Ann Arbor bars and restaurants prepare for boost in business during Final Four tilt
Angela J. Cesere | AnnArbor.com file photo
- Jessica Webster checks out some of the best places to watch the Final Four game on Saturday
- Michigan's Final Four appearance providing a boost to Ann Arbor businesses
While some Ann Arbor residents enjoy watching the big game in the comfort of their own home, many flock to local eateries and watering holes. With the University of Michigan basketball team playing in the Final Four this weekend, the prospect of at least one big night has local sports bar and restaurant owners excited for the team and themselves.
“On a personal level as a Michigan fan there’s obviously a lot of excitement,” Good Time Charley’s owner Adam Lowenstein said.
“But obviously every win means another day where we can expect higher sales and more business. It’s just a great positive feeling and you get great interaction with a big crowd when these games happen.”
For locals and bar scene regulars, the games might pose a challenge. The Arena sports bar owner Mike Flore said he expects to hit capacity about an hour before game-time.
“It’s not really our normal crowd when big games like this happen,” he said. “Being the main sports bar in the Main Street area, we get a lot of new people for games like this.”
Lowenstein said he expects Charley’s, located on the corner of South University Street and Church Street, to be full with a line out the door by 6:30 p.m. on Saturday evening, before the first Final Four game between Louisville and Wichita State tips off.
“If you want to get in to watch the game and you’re there after 7, you’re probably going to be out of luck,” he said.
For a few South University bars, including the Brown Jug Restaurant and Good Time Charley’s, outdoor screens will increase seating capacity if the good weather holds.
“If it’s really nice out, or even if people can survive, they’ll sit outside to watch the game,” Lowenstein said.
“So if that happens we get to add a lot of extra seating. Really any time it’s nice out it’s a major boost for us.”
The combination of the basketball game and another local event known to make people hungry has other food establishments ready for overwhelming business.
“The game with Kansas, that was our biggest day since we opened,” Topper’s Pizza owner Moe Baydoun said.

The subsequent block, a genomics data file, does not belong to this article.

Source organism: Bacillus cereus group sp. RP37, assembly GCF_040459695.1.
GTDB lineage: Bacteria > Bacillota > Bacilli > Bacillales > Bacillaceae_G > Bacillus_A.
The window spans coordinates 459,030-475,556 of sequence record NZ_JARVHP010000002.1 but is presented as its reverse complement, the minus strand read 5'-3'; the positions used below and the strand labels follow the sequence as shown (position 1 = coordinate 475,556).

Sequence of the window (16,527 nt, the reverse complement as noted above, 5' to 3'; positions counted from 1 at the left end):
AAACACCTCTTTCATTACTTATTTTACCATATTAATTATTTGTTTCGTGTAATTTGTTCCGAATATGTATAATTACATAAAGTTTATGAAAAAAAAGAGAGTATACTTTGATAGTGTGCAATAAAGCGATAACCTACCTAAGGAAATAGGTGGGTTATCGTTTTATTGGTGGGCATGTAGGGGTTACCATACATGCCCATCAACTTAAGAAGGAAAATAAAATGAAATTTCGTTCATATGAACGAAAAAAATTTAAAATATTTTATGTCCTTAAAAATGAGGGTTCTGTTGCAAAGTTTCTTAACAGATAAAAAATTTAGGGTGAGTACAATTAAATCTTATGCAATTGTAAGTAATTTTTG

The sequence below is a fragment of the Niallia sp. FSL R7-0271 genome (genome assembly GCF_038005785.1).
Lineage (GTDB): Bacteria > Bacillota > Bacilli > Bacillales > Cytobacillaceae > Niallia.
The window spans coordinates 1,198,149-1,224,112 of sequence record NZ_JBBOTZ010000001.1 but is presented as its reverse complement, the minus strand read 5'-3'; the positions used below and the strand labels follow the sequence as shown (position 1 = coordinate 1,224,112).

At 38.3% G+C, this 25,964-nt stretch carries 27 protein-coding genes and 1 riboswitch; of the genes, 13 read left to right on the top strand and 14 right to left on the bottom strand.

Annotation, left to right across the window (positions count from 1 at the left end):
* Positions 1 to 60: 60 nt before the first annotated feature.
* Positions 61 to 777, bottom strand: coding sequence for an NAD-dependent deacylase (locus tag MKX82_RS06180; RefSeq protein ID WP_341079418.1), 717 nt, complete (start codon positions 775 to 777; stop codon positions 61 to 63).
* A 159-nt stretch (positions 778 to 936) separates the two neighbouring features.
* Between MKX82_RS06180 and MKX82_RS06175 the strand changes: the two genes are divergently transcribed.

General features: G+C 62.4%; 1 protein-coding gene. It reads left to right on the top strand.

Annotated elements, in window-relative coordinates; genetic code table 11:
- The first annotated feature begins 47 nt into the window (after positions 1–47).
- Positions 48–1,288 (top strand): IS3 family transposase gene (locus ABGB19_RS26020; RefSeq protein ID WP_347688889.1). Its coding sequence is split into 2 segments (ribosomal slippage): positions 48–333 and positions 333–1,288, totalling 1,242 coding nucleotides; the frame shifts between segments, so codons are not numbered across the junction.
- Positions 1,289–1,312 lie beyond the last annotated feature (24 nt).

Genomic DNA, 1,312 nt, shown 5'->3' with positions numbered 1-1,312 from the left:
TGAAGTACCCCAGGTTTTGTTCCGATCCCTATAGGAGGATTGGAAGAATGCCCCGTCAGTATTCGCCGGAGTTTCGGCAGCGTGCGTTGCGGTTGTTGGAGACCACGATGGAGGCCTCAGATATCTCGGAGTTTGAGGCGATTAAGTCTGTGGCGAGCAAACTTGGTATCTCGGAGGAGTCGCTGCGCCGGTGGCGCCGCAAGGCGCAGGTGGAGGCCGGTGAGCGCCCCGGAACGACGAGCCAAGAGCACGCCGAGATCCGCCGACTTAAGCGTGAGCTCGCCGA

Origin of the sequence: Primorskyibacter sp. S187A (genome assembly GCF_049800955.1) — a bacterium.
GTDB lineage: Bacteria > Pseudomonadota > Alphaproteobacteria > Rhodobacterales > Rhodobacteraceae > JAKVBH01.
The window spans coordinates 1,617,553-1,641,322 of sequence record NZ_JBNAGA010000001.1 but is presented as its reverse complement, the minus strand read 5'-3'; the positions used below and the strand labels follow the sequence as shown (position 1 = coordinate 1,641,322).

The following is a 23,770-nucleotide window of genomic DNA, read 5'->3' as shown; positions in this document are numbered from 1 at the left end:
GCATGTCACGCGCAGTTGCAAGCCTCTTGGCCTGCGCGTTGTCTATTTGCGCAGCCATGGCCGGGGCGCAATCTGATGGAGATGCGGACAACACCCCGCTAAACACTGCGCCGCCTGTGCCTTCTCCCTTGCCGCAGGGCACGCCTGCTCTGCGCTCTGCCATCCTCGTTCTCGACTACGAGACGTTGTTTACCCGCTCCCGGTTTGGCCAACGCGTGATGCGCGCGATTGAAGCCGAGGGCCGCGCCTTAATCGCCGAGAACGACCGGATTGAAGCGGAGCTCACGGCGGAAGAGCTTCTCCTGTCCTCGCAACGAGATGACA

“With the Hash Bash on Saturday, we already knew it was going to be a big day for us. Now it’s going to be huge.”
Baydoun said he was blindsided by how much business he received during Michigan's Sweet 16 matchup but already has scheduled extra drivers and ordered surpluses of ingredients to make sure it doesn't happen again Saturday night.
Apparel sales have increased greatly as Michigan has gone deeper into the NCAA tournament, but bars and restaurants only are able to grow incrementally business during the big games.
“Initially you get that big round where everyone orders food and a drink, but then once the game starts everyone is just basically camping,” Flore said.
“You get a few people that will eat throughout the game, and people will order another drink or two, but over 50 percent of the sales are done within the game’s first 10 to 15 minutes.”
Most owners said they would make about double what they would make on a regular night thanks to the game, but the timing of the semifinal isn’t helping them.
“Saturday is an anomaly both because it’s a Saturday night, which is always busy, and because it’s Hash Bash which can mean a big night also,” Lowenstein said.
“When the game was at 2:40 on a Sunday like last week it was huge for us because usually that would be a really slow day.”
Banfield’s Bar & Grill owner Will Banfield said even though there’s a limit to how much more money can be made, this weekend could be the biggest the restaurant has ever seen.
“This is bigger than the super bowl or anything else like that because it’s a local team and it’s been so long since Michigan basketball has been up at the top,” he said.
“I still remember back in 1989 when we won the whole thing, that was the biggest day we ever had.”
Banfield said he gets a mix of regulars and new customers at big games and that his success is tied to the team’s.
“Most of our customers will keep buying as the night goes on,” he said. “Especially if we win, then they stay later and that’s the real key.”
Ben Freed covers business for AnnArbor.com. You can sign up here to receive Business Review updates every week. Reach out to Ben at 734-623-2528 or email him at email@example.com. Follow him on twitter @BFreedinA2